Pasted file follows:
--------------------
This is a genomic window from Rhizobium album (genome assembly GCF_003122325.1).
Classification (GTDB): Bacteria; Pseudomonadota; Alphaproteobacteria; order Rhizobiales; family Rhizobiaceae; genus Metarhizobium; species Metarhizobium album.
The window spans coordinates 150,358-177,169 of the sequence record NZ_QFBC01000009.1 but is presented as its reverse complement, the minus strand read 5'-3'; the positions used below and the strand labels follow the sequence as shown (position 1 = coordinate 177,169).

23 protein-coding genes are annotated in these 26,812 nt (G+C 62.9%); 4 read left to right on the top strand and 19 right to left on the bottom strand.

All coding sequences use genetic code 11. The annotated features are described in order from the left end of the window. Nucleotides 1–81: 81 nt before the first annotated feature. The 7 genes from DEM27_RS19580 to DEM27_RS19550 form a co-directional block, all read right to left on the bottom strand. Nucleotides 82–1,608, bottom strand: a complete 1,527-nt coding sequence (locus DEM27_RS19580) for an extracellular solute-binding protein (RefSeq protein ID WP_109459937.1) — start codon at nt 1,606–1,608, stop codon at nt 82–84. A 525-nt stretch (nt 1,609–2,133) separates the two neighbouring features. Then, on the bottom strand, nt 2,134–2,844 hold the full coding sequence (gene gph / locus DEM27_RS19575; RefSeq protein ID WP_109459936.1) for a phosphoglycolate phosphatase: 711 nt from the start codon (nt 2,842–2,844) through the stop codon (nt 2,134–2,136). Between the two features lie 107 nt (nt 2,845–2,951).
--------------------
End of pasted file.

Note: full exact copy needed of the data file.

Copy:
This is a genomic window from Rhizobium album (genome assembly GCF_003122325.1).
Classification (GTDB): Bacteria; Pseudomonadota; Alphaproteobacteria; order Rhizobiales; family Rhizobiaceae; genus Metarhizobium; species Metarhizobium album.
The window spans coordinates 150,358-177,169 of the sequence record NZ_QFBC01000009.1 but is presented as its reverse complement, the minus strand read 5'-3'; the positions used below and the strand labels follow the sequence as shown (position 1 = coordinate 177,169).

23 protein-coding genes are annotated in these 26,812 nt (G+C 62.9%); 4 read left to right on the top strand and 19 right to left on the bottom strand.

All coding sequences use genetic code 11. The annotated features are described in order from the left end of the window. Nucleotides 1–81: 81 nt before the first annotated feature. The 7 genes from DEM27_RS19580 to DEM27_RS19550 form a co-directional block, all read right to left on the bottom strand. Nucleotides 82–1,608, bottom strand: a complete 1,527-nt coding sequence (locus DEM27_RS19580) for an extracellular solute-binding protein (RefSeq protein ID WP_109459937.1) — start codon at nt 1,606–1,608, stop codon at nt 82–84. A 525-nt stretch (nt 1,609–2,133) separates the two neighbouring features. Then, on the bottom strand, nt 2,134–2,844 hold the full coding sequence (gene gph / locus DEM27_RS19575; RefSeq protein ID WP_109459936.1) for a phosphoglycolate phosphatase: 711 nt from the start codon (nt 2,842–2,844) through the stop codon (nt 2,134–2,136). Between the two features lie 107 nt (nt 2,845–2,951).